Await further instructions. Ken
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Re: Adobe Disc Burn

Postby Bob » Mon Feb 23, 2015 1:46 pm

Fit Contents to Available Space usually does a good job. It can be fooled though. The nature of mpeg video compression is that the amount of compression is variable and depends on the nature of the scenes you are recording. Scenes with a lot of change in the visual content compress less than those with little or no change. You can't know precisely how much a video will compress until you actually compress it. I would expect that the program is making an estimate based on typical content. The type of DVD also has an effect -- DVD-R isn't exactly the same as DVD+R. The quality of the DVD disc itself also matters. It gets complicated.

I don't know how much control Adobe has over the DVD create and burn process. Like most vendors, Adobe doesn't write the code to create the DVD structures and burn the DVD. They use commercial libraries produced by another vendor. The versions of Premiere Elements I've owned use the libraries produced by Sonic.
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Re: Adobe Disc Burn

Postby Chuck Engels » Mon Feb 23, 2015 2:27 pm

I'm still waiting for Encore Elements :)
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Re: Adobe Disc Burn

Postby Peru » Mon Feb 23, 2015 7:29 pm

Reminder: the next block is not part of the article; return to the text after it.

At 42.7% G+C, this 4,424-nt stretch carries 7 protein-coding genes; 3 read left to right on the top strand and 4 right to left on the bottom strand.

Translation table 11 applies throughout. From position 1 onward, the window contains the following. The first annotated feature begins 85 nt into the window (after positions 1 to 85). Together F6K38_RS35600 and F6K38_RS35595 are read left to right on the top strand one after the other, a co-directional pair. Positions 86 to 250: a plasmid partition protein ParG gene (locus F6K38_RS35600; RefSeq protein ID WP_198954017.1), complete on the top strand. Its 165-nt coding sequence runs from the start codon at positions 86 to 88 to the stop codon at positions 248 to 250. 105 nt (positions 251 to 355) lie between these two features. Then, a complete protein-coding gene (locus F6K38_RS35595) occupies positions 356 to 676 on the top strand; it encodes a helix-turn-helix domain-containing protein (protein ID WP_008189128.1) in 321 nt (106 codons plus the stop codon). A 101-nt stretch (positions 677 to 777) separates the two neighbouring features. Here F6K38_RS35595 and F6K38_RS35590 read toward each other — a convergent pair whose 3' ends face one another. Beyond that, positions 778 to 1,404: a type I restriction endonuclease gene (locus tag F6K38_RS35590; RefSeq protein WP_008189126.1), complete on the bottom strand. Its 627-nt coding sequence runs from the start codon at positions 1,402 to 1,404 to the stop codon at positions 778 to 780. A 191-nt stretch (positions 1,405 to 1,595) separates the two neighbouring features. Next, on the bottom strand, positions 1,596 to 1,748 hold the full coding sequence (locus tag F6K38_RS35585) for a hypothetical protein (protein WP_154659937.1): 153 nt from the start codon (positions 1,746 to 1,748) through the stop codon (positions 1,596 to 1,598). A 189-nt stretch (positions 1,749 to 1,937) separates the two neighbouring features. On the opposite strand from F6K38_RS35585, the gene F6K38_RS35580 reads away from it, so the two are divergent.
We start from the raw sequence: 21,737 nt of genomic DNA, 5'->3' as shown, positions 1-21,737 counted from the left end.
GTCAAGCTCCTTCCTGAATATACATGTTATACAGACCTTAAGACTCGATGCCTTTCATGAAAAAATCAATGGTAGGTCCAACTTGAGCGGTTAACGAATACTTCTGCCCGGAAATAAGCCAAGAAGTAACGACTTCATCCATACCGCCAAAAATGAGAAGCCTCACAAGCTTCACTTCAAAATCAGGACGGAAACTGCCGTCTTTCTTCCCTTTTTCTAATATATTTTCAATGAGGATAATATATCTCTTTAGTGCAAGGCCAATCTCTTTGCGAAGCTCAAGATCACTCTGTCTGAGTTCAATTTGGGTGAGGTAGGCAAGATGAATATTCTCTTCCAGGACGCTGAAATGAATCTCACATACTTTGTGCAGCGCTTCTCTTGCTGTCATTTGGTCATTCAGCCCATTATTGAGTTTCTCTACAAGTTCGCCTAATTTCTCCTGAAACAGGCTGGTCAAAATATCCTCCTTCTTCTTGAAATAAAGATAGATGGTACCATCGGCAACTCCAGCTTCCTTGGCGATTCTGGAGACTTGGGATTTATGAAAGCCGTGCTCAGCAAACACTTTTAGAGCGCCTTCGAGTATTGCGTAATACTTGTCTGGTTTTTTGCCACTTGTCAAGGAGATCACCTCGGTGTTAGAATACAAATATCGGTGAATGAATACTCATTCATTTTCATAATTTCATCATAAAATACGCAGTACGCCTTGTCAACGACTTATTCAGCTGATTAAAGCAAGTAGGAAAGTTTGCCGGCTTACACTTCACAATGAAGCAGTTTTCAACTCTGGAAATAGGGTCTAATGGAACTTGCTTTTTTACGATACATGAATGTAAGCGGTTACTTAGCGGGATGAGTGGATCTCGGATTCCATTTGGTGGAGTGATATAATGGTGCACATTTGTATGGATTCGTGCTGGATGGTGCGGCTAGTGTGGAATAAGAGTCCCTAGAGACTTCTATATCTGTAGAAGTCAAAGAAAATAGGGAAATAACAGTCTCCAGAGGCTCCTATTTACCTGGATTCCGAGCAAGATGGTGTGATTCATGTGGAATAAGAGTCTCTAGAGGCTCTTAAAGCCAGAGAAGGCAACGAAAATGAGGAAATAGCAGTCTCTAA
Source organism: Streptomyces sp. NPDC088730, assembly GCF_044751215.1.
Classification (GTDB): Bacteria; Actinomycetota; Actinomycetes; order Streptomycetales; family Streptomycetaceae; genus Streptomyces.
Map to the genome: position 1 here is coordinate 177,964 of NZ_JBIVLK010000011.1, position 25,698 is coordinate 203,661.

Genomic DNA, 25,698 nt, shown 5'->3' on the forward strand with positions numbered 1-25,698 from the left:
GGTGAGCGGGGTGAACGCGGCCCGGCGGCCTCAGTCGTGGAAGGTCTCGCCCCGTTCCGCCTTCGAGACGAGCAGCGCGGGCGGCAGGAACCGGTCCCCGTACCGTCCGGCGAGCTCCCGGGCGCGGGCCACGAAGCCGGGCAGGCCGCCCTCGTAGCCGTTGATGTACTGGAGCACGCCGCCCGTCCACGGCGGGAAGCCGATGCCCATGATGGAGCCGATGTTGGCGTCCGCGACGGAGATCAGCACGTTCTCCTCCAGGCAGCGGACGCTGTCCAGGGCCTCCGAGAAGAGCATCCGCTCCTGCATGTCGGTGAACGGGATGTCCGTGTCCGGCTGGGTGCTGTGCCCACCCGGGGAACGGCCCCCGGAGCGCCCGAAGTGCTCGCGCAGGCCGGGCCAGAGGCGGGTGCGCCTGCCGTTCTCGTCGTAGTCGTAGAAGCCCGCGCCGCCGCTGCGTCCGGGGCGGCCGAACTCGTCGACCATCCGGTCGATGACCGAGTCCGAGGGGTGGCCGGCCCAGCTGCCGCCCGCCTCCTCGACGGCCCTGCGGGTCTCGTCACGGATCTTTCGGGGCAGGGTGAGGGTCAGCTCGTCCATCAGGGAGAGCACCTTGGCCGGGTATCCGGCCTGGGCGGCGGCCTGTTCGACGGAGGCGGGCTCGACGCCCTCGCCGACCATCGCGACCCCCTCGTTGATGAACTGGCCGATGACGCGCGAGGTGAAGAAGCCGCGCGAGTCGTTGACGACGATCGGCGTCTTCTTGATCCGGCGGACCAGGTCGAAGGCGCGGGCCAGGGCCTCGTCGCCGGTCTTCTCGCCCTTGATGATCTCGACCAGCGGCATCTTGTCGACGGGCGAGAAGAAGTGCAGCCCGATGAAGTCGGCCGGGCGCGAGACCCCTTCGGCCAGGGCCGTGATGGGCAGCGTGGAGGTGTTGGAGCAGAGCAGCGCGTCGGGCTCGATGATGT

Chuck Engels wrote:I'm still waiting for Encore Elements :)


Not likely. Encore is not part of CC. You have to download CS6 to get Encore as it's been shelved by Adobe.
https://helpx.adobe.com/encore/kb/encor ... ed-cc.html

According to a FAQ section on Adobe.com, “The trend in the video and broadcast industry is moving away from physical media distribution. The future is in cloud and streaming content. Therefore we are focusing more on products that deliver to streaming services. For example, Adobe Media Encoder and Adobe Premiere Pro CC include a new feature allowing users to create iPad-ready video with QuickTime chapter markers. The Encore CS6 version will be the final release of this product.”


from here:
http://news.doddleme.com/blogs/post-pro ... d-of-life/
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Re: Adobe Disc Burn

Postby kenskopp » Mon Feb 23, 2015 8:56 pm

Hi Steve,
I am using Verbatim DVD-R disc. mpeg file I created is 3.5 GB.

Ken
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Re: Adobe Disc Burn

Postby Chuck Engels » Mon Feb 23, 2015 9:42 pm

Thanks for the link Peru, I didn't even realize that Encore wasn't installed anymore. Just finished installing CS6 and Encore was installed with it :)

Adobe is either ahead of the pack, trying to drag everyone into the age of no physical media, or crazy. Personally I think it is the last two.
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Re: Adobe Disc Burn

Postby Steve Grisetti » Tue Feb 24, 2015 8:08 am

Virtually every professional DVD/BluRay app has been discontinued, Chuck. Even the venerable DVD Architect is considered "done", with no future versions planned.

Welcome to the age of iTunes and Amazon downloads.
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Re: Adobe Disc Burn

Postby Chuck Engels » Wed Feb 25, 2015 1:08 pm

I haven't burned a disc is a long time. Export all of my movies to MP4 onto an external drive that I connect to my TV. But they are still using DVDs and Blu Ray discs for weddings and movies, people still use DVD players and Blu Ray players. Here they go trying to force everyone into the future again :)